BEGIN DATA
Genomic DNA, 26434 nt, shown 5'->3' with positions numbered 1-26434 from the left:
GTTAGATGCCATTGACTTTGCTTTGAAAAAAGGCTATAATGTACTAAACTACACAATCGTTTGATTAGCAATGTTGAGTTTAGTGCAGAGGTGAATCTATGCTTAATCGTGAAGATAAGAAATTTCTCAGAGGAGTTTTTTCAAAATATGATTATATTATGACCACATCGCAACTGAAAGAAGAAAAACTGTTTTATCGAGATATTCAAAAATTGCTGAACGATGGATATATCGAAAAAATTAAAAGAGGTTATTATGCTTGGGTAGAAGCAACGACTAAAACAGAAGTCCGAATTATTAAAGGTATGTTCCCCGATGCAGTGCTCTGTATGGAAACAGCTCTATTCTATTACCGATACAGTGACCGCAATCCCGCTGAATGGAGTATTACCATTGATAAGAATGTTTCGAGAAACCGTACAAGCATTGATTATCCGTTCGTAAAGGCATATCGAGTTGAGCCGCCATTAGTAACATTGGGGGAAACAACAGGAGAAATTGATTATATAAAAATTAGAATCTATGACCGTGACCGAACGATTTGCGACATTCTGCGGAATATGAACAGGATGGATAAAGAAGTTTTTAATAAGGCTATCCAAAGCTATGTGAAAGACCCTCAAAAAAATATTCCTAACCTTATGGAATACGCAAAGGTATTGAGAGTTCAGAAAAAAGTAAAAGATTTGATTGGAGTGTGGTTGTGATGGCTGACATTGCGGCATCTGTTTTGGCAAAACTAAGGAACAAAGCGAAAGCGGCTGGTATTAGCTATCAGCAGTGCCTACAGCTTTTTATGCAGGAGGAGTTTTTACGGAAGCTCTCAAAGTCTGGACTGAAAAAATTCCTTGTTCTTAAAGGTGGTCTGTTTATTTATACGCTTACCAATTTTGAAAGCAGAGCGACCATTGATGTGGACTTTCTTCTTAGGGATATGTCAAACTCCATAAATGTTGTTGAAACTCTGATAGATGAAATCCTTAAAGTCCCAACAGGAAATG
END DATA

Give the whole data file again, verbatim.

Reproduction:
Genomic DNA, 26434 nt, shown 5'->3' with positions numbered 1-26434 from the left:
GTTAGATGCCATTGACTTTGCTTTGAAAAAAGGCTATAATGTACTAAACTACACAATCGTTTGATTAGCAATGTTGAGTTTAGTGCAGAGGTGAATCTATGCTTAATCGTGAAGATAAGAAATTTCTCAGAGGAGTTTTTTCAAAATATGATTATATTATGACCACATCGCAACTGAAAGAAGAAAAACTGTTTTATCGAGATATTCAAAAATTGCTGAACGATGGATATATCGAAAAAATTAAAAGAGGTTATTATGCTTGGGTAGAAGCAACGACTAAAACAGAAGTCCGAATTATTAAAGGTATGTTCCCCGATGCAGTGCTCTGTATGGAAACAGCTCTATTCTATTACCGATACAGTGACCGCAATCCCGCTGAATGGAGTATTACCATTGATAAGAATGTTTCGAGAAACCGTACAAGCATTGATTATCCGTTCGTAAAGGCATATCGAGTTGAGCCGCCATTAGTAACATTGGGGGAAACAACAGGAGAAATTGATTATATAAAAATTAGAATCTATGACCGTGACCGAACGATTTGCGACATTCTGCGGAATATGAACAGGATGGATAAAGAAGTTTTTAATAAGGCTATCCAAAGCTATGTGAAAGACCCTCAAAAAAATATTCCTAACCTTATGGAATACGCAAAGGTATTGAGAGTTCAGAAAAAAGTAAAAGATTTGATTGGAGTGTGGTTGTGATGGCTGACATTGCGGCATCTGTTTTGGCAAAACTAAGGAACAAAGCGAAAGCGGCTGGTATTAGCTATCAGCAGTGCCTACAGCTTTTTATGCAGGAGGAGTTTTTACGGAAGCTCTCAAAGTCTGGACTGAAAAAATTCCTTGTTCTTAAAGGTGGTCTGTTTATTTATACGCTTACCAATTTTGAAAGCAGAGCGACCATTGATGTGGACTTTCTTCTTAGGGATATGTCAAACTCCATAAATGTTGTTGAAACTCTGATAGATGAAATCCTTAAAGTCCCAACAGGAAATG